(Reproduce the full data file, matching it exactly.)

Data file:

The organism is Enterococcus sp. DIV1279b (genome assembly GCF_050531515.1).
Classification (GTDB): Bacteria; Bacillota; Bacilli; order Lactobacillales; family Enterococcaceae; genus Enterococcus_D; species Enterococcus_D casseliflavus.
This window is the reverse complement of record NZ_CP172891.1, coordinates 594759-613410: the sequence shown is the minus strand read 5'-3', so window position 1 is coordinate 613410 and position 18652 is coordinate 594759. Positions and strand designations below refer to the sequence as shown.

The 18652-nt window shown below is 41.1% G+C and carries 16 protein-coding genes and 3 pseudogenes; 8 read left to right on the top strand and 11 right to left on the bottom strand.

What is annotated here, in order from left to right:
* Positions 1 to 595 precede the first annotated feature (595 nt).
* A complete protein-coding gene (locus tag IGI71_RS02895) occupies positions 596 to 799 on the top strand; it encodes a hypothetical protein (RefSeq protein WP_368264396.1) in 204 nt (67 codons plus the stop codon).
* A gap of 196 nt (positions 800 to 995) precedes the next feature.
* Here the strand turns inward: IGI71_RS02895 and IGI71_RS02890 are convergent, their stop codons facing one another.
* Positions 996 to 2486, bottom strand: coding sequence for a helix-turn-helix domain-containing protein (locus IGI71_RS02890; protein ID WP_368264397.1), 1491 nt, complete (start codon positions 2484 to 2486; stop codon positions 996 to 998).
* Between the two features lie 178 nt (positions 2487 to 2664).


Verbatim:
The organism is Enterococcus sp. DIV1279b (genome assembly GCF_050531515.1).
Classification (GTDB): Bacteria; Bacillota; Bacilli; order Lactobacillales; family Enterococcaceae; genus Enterococcus_D; species Enterococcus_D casseliflavus.
This window is the reverse complement of record NZ_CP172891.1, coordinates 594759-613410: the sequence shown is the minus strand read 5'-3', so window position 1 is coordinate 613410 and position 18652 is coordinate 594759. Positions and strand designations below refer to the sequence as shown.

The 18652-nt window shown below is 41.1% G+C and carries 16 protein-coding genes and 3 pseudogenes; 8 read left to right on the top strand and 11 right to left on the bottom strand.

What is annotated here, in order from left to right:
* Positions 1 to 595 precede the first annotated feature (595 nt).
* A complete protein-coding gene (locus tag IGI71_RS02895) occupies positions 596 to 799 on the top strand; it encodes a hypothetical protein (RefSeq protein WP_368264396.1) in 204 nt (67 codons plus the stop codon).
* A gap of 196 nt (positions 800 to 995) precedes the next feature.
* Here the strand turns inward: IGI71_RS02895 and IGI71_RS02890 are convergent, their stop codons facing one another.
* Positions 996 to 2486, bottom strand: coding sequence for a helix-turn-helix domain-containing protein (locus IGI71_RS02890; protein ID WP_368264397.1), 1491 nt, complete (start codon positions 2484 to 2486; stop codon positions 996 to 998).
* Between the two features lie 178 nt (positions 2487 to 2664).